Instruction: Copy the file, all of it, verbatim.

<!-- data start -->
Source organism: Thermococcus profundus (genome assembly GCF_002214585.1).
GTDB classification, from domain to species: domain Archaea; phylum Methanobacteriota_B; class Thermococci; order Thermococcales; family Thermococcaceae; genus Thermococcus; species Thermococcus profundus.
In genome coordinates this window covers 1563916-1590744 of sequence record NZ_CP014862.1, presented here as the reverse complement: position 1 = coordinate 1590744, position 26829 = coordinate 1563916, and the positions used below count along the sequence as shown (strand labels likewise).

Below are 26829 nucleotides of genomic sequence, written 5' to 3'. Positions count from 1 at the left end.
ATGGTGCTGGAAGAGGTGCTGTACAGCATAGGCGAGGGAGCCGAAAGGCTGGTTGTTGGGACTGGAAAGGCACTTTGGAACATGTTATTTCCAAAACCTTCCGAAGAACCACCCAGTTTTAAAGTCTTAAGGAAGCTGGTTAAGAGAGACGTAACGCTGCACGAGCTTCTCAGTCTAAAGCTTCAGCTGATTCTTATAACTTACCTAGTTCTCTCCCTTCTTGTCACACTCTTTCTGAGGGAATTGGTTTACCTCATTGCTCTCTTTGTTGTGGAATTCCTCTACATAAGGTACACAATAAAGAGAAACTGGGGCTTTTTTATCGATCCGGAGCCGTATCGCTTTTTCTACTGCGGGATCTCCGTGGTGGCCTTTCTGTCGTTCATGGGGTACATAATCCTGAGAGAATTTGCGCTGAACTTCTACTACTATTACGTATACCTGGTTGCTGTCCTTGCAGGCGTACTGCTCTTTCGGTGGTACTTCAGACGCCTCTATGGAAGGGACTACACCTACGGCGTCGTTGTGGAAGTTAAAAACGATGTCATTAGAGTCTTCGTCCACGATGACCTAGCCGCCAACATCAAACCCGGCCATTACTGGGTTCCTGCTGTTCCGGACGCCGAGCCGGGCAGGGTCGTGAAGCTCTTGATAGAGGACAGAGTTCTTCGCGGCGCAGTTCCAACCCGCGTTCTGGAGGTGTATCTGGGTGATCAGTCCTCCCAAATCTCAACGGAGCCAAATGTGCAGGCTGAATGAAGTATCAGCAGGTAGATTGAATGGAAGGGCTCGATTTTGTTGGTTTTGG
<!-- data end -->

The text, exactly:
Source organism: Thermococcus profundus (genome assembly GCF_002214585.1).
GTDB classification, from domain to species: domain Archaea; phylum Methanobacteriota_B; class Thermococci; order Thermococcales; family Thermococcaceae; genus Thermococcus; species Thermococcus profundus.
In genome coordinates this window covers 1563916-1590744 of sequence record NZ_CP014862.1, presented here as the reverse complement: position 1 = coordinate 1590744, position 26829 = coordinate 1563916, and the positions used below count along the sequence as shown (strand labels likewise).

Below are 26829 nucleotides of genomic sequence, written 5' to 3'. Positions count from 1 at the left end.
ATGGTGCTGGAAGAGGTGCTGTACAGCATAGGCGAGGGAGCCGAAAGGCTGGTTGTTGGGACTGGAAAGGCACTTTGGAACATGTTATTTCCAAAACCTTCCGAAGAACCACCCAGTTTTAAAGTCTTAAGGAAGCTGGTTAAGAGAGACGTAACGCTGCACGAGCTTCTCAGTCTAAAGCTTCAGCTGATTCTTATAACTTACCTAGTTCTCTCCCTTCTTGTCACACTCTTTCTGAGGGAATTGGTTTACCTCATTGCTCTCTTTGTTGTGGAATTCCTCTACATAAGGTACACAATAAAGAGAAACTGGGGCTTTTTTATCGATCCGGAGCCGTATCGCTTTTTCTACTGCGGGATCTCCGTGGTGGCCTTTCTGTCGTTCATGGGGTACATAATCCTGAGAGAATTTGCGCTGAACTTCTACTACTATTACGTATACCTGGTTGCTGTCCTTGCAGGCGTACTGCTCTTTCGGTGGTACTTCAGACGCCTCTATGGAAGGGACTACACCTACGGCGTCGTTGTGGAAGTTAAAAACGATGTCATTAGAGTCTTCGTCCACGATGACCTAGCCGCCAACATCAAACCCGGCCATTACTGGGTTCCTGCTGTTCCGGACGCCGAGCCGGGCAGGGTCGTGAAGCTCTTGATAGAGGACAGAGTTCTTCGCGGCGCAGTTCCAACCCGCGTTCTGGAGGTGTATCTGGGTGATCAGTCCTCCCAAATCTCAACGGAGCCAAATGTGCAGGCTGAATGAAGTATCAGCAGGTAGATTGAATGGAAGGGCTCGATTTTGTTGGTTTTGG